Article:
The Museum of American Finance, the nation’s only independent museum dedicated to finance and financial history, will honor the achievements of Fortune magazine journalist Carol Loomis at its annual gala on March 13.
Loomis will receive a special recognition honor for her groundbreaking contributions to the field of financial journalism and unprecedented 60-year tenure at Fortune magazine. Loomis will be introduced by Warren Buffett, chairman and CEO of Berkshire Hathaway, via video.
In addition to reporting on a wide range of financial and corporate news, Loomis is known for profiles of business luminaries like Buffett and Sandy Weill, and for cover stories such as “Everything In History Was Against Them” (April 13, 1998), an evocative tale of five Holocaust survivors who came to America and became successful businessmen. “Fortune has published thousands of success stories since its first issue nearly 70 years ago, but none has been as compelling as this week’s cover story on the business breakthroughs of five Holocaust survivors,” said the New York Post.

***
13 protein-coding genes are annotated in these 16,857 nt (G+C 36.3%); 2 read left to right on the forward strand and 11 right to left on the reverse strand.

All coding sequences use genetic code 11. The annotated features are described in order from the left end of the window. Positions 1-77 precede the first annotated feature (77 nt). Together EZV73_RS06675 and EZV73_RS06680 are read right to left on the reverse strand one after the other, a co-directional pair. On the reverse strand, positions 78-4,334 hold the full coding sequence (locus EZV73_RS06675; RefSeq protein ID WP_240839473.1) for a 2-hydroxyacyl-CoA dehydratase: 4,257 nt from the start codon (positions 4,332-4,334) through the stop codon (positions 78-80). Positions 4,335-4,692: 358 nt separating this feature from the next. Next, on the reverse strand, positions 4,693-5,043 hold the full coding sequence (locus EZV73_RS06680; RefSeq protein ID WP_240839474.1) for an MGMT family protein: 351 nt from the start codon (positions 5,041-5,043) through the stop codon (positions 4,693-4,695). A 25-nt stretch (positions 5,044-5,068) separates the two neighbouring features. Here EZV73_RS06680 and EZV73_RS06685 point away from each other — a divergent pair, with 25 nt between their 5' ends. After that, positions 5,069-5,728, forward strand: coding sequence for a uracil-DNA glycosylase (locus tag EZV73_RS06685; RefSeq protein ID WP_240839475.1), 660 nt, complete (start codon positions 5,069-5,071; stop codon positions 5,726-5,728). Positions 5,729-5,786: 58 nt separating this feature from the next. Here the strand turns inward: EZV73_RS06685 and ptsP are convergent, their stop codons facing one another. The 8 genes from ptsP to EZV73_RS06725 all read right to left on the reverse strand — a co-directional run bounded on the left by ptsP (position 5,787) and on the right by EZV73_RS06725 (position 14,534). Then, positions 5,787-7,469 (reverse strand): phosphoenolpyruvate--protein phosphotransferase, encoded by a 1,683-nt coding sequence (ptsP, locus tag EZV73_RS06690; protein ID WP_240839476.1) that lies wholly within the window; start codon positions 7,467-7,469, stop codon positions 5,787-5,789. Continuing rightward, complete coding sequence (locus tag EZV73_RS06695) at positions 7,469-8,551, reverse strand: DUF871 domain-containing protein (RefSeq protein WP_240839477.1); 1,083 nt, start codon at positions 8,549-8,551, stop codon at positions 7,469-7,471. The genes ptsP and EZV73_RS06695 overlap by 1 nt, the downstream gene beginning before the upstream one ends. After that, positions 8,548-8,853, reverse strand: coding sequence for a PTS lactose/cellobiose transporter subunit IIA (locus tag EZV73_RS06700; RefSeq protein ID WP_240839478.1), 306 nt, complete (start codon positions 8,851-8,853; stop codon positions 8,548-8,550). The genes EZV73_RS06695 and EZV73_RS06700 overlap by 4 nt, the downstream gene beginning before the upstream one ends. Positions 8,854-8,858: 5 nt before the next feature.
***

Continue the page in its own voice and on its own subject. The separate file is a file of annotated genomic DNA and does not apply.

Loomis has won three lifetime achievement awards: the Gerald M. Loeb Lifetime Achievement Award in 1993, the Women’s Economic Round Table award in 2000 for print journalists, of which she was the first recipient, and Time Inc.’s Henry R. Luce Award in 2001, of which she was also the first recipient.
In 1976, the U.S. Secretary of the Treasury appointed Loomis to the Advisory Committee on Federal Consolidated Financial Statements. In 1980, she served as one of six panelists questioning presidential candidates Ronald Reagan and John Anderson in a nationally televised debate sponsored by the League of Women Voters.
In 2000, Loomis won a “Front Page” award from the Newswomen’s Club of New York for her story “Lies, Damned Lies, and Managed Earnings,” which anticipated the financial scandals that rocked the U.S. markets. In 2001, she returned to the same theme in an article called “The 15% Delusion.”